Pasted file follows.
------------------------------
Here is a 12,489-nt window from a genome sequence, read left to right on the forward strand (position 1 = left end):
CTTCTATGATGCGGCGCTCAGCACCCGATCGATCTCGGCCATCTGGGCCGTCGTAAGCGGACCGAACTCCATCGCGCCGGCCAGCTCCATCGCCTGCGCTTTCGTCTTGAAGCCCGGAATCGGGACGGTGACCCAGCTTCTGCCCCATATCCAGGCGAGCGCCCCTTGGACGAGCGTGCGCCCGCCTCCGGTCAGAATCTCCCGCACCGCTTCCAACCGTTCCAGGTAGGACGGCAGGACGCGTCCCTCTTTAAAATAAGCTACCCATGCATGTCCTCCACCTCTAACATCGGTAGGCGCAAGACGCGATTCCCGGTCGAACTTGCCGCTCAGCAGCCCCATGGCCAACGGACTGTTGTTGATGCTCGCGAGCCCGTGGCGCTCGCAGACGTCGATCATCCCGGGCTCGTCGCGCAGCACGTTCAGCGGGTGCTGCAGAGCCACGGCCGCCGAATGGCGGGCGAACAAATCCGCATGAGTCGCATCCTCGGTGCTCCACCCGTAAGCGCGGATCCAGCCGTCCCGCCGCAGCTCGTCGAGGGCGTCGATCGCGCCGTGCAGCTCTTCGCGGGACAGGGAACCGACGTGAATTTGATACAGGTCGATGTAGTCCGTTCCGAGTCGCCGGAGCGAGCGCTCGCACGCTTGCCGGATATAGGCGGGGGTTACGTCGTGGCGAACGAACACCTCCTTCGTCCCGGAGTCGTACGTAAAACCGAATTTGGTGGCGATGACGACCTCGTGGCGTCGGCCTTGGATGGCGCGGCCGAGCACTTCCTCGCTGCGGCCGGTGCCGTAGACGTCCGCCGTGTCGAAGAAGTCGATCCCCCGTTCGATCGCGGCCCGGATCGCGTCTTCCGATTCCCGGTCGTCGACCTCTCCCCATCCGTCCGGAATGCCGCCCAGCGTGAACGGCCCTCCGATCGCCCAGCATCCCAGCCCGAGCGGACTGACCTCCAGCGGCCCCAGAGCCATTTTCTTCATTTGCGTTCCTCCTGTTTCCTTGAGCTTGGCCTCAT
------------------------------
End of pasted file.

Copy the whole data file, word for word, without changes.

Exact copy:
Here is a 12,489-nt window from a genome sequence, read left to right on the forward strand (position 1 = left end):
CTTCTATGATGCGGCGCTCAGCACCCGATCGATCTCGGCCATCTGGGCCGTCGTAAGCGGACCGAACTCCATCGCGCCGGCCAGCTCCATCGCCTGCGCTTTCGTCTTGAAGCCCGGAATCGGGACGGTGACCCAGCTTCTGCCCCATATCCAGGCGAGCGCCCCTTGGACGAGCGTGCGCCCGCCTCCGGTCAGAATCTCCCGCACCGCTTCCAACCGTTCCAGGTAGGACGGCAGGACGCGTCCCTCTTTAAAATAAGCTACCCATGCATGTCCTCCACCTCTAACATCGGTAGGCGCAAGACGCGATTCCCGGTCGAACTTGCCGCTCAGCAGCCCCATGGCCAACGGACTGTTGTTGATGCTCGCGAGCCCGTGGCGCTCGCAGACGTCGATCATCCCGGGCTCGTCGCGCAGCACGTTCAGCGGGTGCTGCAGAGCCACGGCCGCCGAATGGCGGGCGAACAAATCCGCATGAGTCGCATCCTCGGTGCTCCACCCGTAAGCGCGGATCCAGCCGTCCCGCCGCAGCTCGTCGAGGGCGTCGATCGCGCCGTGCAGCTCTTCGCGGGACAGGGAACCGACGTGAATTTGATACAGGTCGATGTAGTCCGTTCCGAGTCGCCGGAGCGAGCGCTCGCACGCTTGCCGGATATAGGCGGGGGTTACGTCGTGGCGAACGAACACCTCCTTCGTCCCGGAGTCGTACGTAAAACCGAATTTGGTGGCGATGACGACCTCGTGGCGTCGGCCTTGGATGGCGCGGCCGAGCACTTCCTCGCTGCGGCCGGTGCCGTAGACGTCCGCCGTGTCGAAGAAGTCGATCCCCCGTTCGATCGCGGCCCGGATCGCGTCTTCCGATTCCCGGTCGTCGACCTCTCCCCATCCGTCCGGAATGCCGCCCAGCGTGAACGGCCCTCCGATCGCCCAGCATCCCAGCCCGAGCGGACTGACCTCCAGCGGCCCCAGAGCCATTTTCTTCATTTGCGTTCCTCCTGTTTCCTTGAGCTTGGCCTCAT